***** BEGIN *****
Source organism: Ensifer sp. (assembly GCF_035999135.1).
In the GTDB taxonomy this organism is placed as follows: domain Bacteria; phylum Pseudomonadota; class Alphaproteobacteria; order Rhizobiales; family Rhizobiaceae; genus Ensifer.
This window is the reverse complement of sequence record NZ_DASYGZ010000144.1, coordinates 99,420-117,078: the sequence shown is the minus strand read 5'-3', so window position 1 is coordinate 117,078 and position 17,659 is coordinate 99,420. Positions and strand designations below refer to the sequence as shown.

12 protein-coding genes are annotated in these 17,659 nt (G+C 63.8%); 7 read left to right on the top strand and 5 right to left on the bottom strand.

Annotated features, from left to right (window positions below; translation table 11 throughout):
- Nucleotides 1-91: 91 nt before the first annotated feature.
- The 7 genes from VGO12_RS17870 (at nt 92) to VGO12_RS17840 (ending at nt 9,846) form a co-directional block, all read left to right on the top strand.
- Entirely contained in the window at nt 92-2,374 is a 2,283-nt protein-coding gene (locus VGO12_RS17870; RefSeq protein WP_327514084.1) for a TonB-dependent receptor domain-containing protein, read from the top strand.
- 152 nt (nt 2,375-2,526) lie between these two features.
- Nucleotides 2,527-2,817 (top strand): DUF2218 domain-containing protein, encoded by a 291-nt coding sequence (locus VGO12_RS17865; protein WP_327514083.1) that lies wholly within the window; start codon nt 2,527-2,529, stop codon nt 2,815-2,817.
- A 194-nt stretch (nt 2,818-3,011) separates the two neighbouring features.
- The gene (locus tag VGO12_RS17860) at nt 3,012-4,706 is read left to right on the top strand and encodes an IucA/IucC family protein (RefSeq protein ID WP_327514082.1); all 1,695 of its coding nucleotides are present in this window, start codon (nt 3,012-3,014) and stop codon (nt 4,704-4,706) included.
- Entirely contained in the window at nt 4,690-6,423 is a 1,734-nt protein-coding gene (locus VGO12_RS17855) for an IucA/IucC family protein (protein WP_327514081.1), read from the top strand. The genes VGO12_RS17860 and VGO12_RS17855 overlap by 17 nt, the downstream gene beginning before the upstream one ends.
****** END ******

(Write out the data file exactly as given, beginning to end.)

Source organism: Ensifer sp. (assembly GCF_035999135.1).
In the GTDB taxonomy this organism is placed as follows: domain Bacteria; phylum Pseudomonadota; class Alphaproteobacteria; order Rhizobiales; family Rhizobiaceae; genus Ensifer.
This window is the reverse complement of sequence record NZ_DASYGZ010000144.1, coordinates 99,420-117,078: the sequence shown is the minus strand read 5'-3', so window position 1 is coordinate 117,078 and position 17,659 is coordinate 99,420. Positions and strand designations below refer to the sequence as shown.

12 protein-coding genes are annotated in these 17,659 nt (G+C 63.8%); 7 read left to right on the top strand and 5 right to left on the bottom strand.

Annotated features, from left to right (window positions below; translation table 11 throughout):
- Nucleotides 1-91: 91 nt before the first annotated feature.
- The 7 genes from VGO12_RS17870 (at nt 92) to VGO12_RS17840 (ending at nt 9,846) form a co-directional block, all read left to right on the top strand.
- Entirely contained in the window at nt 92-2,374 is a 2,283-nt protein-coding gene (locus VGO12_RS17870; RefSeq protein WP_327514084.1) for a TonB-dependent receptor domain-containing protein, read from the top strand.
- 152 nt (nt 2,375-2,526) lie between these two features.
- Nucleotides 2,527-2,817 (top strand): DUF2218 domain-containing protein, encoded by a 291-nt coding sequence (locus VGO12_RS17865; protein WP_327514083.1) that lies wholly within the window; start codon nt 2,527-2,529, stop codon nt 2,815-2,817.
- A 194-nt stretch (nt 2,818-3,011) separates the two neighbouring features.
- The gene (locus tag VGO12_RS17860) at nt 3,012-4,706 is read left to right on the top strand and encodes an IucA/IucC family protein (RefSeq protein ID WP_327514082.1); all 1,695 of its coding nucleotides are present in this window, start codon (nt 3,012-3,014) and stop codon (nt 4,704-4,706) included.
- Entirely contained in the window at nt 4,690-6,423 is a 1,734-nt protein-coding gene (locus VGO12_RS17855) for an IucA/IucC family protein (protein WP_327514081.1), read from the top strand. The genes VGO12_RS17860 and VGO12_RS17855 overlap by 17 nt, the downstream gene beginning before the upstream one ends.